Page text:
John Mattone

John Mattone is the world's leading "game- changing" leadership and talent management authority. He was nominated for the prestigious 2013 Thinkers50 Leadership Award, which recognizes the global thinker who has contributed most significantly to our understanding of leadership over the last two years. 

ceo magazine, executive coaching,

Last week I talked about the first (i.e., it is lonely at the top) of several reasons why CEO's need a coach and I introduced Eric Schmidt, the CEO of Google, who in a powerful video excerpt talked about why he works with a coach. It is my experience and, in fact, there are ample research studies that now exist that support my premise that most CEO's "in their head's" want to work with a coach, however, when it comes to actually "executing the decision", most decide not to work with a coach due to the negative stigma attached. In other words, most CEO's frankly are concerned that their boards and key stakeholders will see it as a sign of weakness that they are in fact working with a coach.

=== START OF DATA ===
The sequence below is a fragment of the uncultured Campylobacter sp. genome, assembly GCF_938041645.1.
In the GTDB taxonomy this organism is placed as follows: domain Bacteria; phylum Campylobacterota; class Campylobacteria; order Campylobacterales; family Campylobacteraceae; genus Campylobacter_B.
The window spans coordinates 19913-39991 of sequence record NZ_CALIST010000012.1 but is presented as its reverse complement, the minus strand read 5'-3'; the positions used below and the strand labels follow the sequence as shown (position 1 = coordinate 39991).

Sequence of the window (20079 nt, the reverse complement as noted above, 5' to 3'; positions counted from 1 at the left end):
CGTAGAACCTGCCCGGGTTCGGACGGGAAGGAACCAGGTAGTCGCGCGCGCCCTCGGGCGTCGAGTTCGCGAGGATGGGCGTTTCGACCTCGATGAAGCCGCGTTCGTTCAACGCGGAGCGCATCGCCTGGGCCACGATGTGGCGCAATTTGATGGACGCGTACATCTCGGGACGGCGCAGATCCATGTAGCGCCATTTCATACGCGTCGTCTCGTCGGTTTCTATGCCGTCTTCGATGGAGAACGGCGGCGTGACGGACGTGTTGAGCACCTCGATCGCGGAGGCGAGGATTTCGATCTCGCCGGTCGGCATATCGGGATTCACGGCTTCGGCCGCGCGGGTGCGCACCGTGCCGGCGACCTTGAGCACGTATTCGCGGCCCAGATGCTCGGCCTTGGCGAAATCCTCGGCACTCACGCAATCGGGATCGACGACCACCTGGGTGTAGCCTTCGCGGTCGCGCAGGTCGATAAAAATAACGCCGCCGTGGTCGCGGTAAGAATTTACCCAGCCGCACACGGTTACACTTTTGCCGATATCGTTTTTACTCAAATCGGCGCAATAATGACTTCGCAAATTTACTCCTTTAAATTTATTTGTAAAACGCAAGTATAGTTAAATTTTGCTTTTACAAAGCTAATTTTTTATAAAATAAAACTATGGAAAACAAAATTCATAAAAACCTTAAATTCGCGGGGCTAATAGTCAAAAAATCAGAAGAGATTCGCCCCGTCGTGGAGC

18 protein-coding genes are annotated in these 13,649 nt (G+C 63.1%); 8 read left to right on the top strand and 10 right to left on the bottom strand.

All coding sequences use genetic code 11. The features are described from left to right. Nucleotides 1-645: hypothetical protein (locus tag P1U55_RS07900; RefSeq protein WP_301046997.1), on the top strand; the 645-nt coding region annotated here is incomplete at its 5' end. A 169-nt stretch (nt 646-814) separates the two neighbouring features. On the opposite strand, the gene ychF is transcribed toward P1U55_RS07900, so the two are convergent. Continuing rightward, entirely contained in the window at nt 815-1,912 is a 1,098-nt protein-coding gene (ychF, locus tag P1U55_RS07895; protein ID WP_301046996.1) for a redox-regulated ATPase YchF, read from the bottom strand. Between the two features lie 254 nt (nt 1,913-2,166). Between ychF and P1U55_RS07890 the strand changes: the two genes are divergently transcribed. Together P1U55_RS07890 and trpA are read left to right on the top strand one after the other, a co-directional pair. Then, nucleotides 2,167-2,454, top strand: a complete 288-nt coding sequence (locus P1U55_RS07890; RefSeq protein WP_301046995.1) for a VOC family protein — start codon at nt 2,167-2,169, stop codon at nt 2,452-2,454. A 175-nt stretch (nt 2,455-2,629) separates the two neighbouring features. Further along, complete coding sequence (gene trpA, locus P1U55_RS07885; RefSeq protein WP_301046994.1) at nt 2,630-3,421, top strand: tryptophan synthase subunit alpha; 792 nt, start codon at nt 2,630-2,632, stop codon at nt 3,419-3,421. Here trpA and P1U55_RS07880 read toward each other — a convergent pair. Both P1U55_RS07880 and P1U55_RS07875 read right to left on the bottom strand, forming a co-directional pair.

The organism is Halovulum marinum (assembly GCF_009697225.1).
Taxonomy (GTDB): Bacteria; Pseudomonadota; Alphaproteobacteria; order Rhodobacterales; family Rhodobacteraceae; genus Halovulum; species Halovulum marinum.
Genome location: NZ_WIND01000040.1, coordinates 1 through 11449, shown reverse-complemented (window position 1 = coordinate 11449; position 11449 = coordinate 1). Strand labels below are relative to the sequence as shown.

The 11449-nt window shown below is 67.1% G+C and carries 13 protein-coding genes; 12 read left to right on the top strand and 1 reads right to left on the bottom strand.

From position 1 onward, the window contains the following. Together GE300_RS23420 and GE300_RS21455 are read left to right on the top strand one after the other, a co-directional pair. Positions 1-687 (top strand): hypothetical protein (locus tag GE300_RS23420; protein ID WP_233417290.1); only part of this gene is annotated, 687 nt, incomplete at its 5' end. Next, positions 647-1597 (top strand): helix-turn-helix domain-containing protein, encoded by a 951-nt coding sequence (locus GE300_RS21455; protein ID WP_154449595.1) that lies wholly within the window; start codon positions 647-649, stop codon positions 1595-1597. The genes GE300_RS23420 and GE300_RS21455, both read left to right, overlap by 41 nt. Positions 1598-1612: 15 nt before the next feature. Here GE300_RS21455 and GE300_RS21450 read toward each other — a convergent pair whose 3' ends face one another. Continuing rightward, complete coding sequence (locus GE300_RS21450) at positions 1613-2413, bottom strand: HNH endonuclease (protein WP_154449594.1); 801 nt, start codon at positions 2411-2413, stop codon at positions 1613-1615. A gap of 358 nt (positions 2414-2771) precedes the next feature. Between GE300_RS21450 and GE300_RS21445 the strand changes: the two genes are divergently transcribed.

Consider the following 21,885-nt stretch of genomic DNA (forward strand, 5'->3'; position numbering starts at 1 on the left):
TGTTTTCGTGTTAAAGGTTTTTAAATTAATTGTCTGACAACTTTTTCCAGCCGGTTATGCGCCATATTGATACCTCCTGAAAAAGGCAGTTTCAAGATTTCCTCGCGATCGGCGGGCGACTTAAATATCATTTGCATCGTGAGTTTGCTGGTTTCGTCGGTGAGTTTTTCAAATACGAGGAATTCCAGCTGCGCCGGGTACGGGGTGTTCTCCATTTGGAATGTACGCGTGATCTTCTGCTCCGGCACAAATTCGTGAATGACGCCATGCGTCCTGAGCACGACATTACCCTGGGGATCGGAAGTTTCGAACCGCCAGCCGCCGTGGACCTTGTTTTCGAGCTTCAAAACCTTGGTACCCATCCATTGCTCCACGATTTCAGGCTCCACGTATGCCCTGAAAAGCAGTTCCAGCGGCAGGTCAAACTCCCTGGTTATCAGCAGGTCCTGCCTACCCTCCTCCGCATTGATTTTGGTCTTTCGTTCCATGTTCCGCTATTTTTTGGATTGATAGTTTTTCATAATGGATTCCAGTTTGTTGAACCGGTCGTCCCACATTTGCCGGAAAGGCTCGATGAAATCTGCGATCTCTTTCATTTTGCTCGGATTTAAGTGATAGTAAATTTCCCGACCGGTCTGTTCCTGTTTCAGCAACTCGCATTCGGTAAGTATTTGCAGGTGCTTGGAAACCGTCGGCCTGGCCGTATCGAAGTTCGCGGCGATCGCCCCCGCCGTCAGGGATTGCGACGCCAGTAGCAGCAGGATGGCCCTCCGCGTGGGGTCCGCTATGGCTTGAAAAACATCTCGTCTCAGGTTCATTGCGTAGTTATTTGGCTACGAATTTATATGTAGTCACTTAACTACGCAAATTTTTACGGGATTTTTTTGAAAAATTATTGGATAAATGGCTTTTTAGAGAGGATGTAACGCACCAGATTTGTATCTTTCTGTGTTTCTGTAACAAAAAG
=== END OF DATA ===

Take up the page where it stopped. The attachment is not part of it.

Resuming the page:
In the next week or so, I wanted to write about the need for CEO Coaching. I will identify seven concrete reasons why CEO’s need a coach. I begin with reason #1 below, “It’s Lonely at the Top”. But, first: An interesting study was just released by Stanford University/Miles Group that identifies the massive gap between CEO’s being receptive to coaching (i.e., 95%) and the percentage who actually receive coaching (i.e. less than 33%). 

leadership tips ceo magazine

One day, he was sitting on top of the world with a $1-million salary and $5.5 million in stock options. The next day, his board asked him to resign in shame and embarrassment after being caught in a lie about a degree he said he had earned in the early 1980s from Stonehill College in Massachusetts. Who am I talking about?

executive coaching the ceo magazine

There is nowhere to hide. Not even the executive suite is safe from the changes sweeping business today. In fact, the impact of those changes is felt most keenly at the executive levels. CEOs, COOs, CFOs and senior vice presidents — like everyone else — have to hit the ground running and keep running fast.



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